Epilogue (from April 12, 2021 — Facebook)

(from April 12, 2021 — Facebook)

Importantly, though the event took place on December 16th, going through a trauma like that had a lingering effect on me (maybe others can relate). The major resolutions took place in February when the locks on my door were changed (it was a janitor/custodian & that person continued to walk around with keys to my office for another ~2 months) & a hole was drilled in my door to insert an aperture so I could tell who was outside before walking out (e.g., for bathroom breaks, to go home, etc). Even watching ❤0 seconds of that video — just to get the link that I pasted in this email — still triggers something in my physiology. In short, I can’t watch it.

Aside from the effects on my psyche & peace of mind — both of which have gradually recovered in the months since the incident — is the fact that the aftermath was far more time consuming than the event itself. Filing reports, crafting meticulously worded emails with the knowledge that everything may be included in a formal review of his actions, the sound of wheels rolling across the elevator & wondering if that janitor is back (thankfully the university didn’t give a copy of my new key to any janitors/custodians & they’re not permitted to enter or even approach my office for the foreseeable future; I brought my own vacuum cleaner), & Zoominars with leadership discussing the event. All time & emotion consuming experiences.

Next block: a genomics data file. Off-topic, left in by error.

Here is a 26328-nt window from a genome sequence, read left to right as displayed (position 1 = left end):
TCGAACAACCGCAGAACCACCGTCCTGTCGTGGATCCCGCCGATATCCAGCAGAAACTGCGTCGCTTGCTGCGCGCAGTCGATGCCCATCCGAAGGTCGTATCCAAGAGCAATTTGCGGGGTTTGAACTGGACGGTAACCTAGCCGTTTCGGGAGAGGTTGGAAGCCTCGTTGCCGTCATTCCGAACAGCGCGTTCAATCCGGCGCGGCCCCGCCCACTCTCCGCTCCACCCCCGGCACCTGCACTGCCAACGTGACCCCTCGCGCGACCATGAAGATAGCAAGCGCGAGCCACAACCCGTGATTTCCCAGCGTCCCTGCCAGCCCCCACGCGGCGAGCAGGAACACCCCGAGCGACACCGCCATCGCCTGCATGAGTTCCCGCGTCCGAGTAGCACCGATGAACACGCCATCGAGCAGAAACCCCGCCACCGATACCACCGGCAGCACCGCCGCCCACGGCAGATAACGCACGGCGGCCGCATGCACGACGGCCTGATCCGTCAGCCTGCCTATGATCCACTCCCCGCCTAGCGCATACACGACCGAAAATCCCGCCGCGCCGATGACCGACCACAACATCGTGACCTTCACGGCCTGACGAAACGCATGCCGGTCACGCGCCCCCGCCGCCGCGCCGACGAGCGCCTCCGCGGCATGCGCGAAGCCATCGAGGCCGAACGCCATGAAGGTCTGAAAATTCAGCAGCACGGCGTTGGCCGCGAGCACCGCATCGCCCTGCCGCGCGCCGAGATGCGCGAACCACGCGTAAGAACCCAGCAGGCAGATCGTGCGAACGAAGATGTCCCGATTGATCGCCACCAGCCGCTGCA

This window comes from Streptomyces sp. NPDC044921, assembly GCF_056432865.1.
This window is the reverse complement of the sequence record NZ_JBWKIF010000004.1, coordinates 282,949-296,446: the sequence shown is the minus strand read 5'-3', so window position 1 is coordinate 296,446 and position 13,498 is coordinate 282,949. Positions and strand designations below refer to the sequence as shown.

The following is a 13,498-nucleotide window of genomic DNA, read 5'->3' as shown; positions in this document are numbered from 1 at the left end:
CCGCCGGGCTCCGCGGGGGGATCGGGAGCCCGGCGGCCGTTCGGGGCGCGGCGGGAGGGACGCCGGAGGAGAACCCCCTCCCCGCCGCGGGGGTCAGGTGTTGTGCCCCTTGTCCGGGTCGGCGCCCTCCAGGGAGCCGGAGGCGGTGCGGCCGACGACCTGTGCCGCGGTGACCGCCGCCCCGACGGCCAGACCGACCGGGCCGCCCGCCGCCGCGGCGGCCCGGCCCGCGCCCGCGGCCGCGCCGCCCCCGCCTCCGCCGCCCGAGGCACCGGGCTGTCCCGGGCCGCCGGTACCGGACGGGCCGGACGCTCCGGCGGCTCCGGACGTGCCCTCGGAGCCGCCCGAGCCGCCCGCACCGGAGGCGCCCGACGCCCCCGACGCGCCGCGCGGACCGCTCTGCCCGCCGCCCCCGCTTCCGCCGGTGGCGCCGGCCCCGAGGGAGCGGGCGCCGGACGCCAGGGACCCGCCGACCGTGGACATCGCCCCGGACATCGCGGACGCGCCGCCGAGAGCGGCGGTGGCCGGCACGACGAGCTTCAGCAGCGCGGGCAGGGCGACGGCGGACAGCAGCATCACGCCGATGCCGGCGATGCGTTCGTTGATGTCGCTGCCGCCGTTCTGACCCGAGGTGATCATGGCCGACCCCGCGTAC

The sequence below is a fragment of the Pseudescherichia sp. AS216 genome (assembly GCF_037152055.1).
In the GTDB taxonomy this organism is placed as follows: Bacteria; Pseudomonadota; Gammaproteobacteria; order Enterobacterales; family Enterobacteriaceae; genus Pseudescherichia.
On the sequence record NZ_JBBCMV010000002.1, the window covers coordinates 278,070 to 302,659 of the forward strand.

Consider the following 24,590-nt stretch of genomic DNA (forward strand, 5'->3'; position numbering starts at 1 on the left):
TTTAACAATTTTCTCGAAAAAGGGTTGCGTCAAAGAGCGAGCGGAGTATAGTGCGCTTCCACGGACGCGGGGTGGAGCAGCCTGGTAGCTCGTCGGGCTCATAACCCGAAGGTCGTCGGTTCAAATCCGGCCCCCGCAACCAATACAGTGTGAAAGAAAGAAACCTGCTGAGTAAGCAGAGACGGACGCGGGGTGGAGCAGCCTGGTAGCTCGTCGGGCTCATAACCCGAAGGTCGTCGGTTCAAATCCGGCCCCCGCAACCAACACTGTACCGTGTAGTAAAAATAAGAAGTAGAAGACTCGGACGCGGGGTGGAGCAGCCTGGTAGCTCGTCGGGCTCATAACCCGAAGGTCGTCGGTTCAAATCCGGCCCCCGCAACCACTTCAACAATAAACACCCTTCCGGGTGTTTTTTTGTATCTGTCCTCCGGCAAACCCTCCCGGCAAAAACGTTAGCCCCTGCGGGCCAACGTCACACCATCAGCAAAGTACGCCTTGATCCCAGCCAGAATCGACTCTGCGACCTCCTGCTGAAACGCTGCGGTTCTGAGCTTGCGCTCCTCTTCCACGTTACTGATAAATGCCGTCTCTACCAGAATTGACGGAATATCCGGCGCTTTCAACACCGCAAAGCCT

The trauma itself lasted moments [over an hour overall, from initial trespassing to the police encounter to the sitting motionless for about 15 minutes afterwards] but took hours of productivity away from me in the following months.